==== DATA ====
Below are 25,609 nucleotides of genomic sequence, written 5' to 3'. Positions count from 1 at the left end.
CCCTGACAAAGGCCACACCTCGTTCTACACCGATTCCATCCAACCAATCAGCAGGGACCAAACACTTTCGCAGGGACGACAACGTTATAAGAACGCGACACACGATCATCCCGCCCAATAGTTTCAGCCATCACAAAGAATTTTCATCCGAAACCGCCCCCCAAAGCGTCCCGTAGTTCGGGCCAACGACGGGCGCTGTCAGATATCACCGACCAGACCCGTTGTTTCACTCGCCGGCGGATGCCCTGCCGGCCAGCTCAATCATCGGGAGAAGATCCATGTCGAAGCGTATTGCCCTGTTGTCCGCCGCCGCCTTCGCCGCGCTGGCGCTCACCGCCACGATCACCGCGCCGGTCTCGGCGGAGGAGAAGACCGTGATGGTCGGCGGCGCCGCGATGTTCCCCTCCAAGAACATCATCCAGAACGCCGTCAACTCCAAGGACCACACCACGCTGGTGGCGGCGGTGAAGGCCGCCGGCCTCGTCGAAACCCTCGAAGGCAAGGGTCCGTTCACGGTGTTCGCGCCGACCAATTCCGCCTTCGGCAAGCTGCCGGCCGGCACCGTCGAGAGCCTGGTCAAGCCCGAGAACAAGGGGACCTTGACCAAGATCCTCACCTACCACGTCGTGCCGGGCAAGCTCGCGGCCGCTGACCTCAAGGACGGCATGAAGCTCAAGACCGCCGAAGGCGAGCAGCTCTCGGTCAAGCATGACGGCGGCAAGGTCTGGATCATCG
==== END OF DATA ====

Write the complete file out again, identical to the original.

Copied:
Below are 25,609 nucleotides of genomic sequence, written 5' to 3'. Positions count from 1 at the left end.
CCCTGACAAAGGCCACACCTCGTTCTACACCGATTCCATCCAACCAATCAGCAGGGACCAAACACTTTCGCAGGGACGACAACGTTATAAGAACGCGACACACGATCATCCCGCCCAATAGTTTCAGCCATCACAAAGAATTTTCATCCGAAACCGCCCCCCAAAGCGTCCCGTAGTTCGGGCCAACGACGGGCGCTGTCAGATATCACCGACCAGACCCGTTGTTTCACTCGCCGGCGGATGCCCTGCCGGCCAGCTCAATCATCGGGAGAAGATCCATGTCGAAGCGTATTGCCCTGTTGTCCGCCGCCGCCTTCGCCGCGCTGGCGCTCACCGCCACGATCACCGCGCCGGTCTCGGCGGAGGAGAAGACCGTGATGGTCGGCGGCGCCGCGATGTTCCCCTCCAAGAACATCATCCAGAACGCCGTCAACTCCAAGGACCACACCACGCTGGTGGCGGCGGTGAAGGCCGCCGGCCTCGTCGAAACCCTCGAAGGCAAGGGTCCGTTCACGGTGTTCGCGCCGACCAATTCCGCCTTCGGCAAGCTGCCGGCCGGCACCGTCGAGAGCCTGGTCAAGCCCGAGAACAAGGGGACCTTGACCAAGATCCTCACCTACCACGTCGTGCCGGGCAAGCTCGCGGCCGCTGACCTCAAGGACGGCATGAAGCTCAAGACCGCCGAAGGCGAGCAGCTCTCGGTCAAGCATGACGGCGGCAAGGTCTGGATCATCG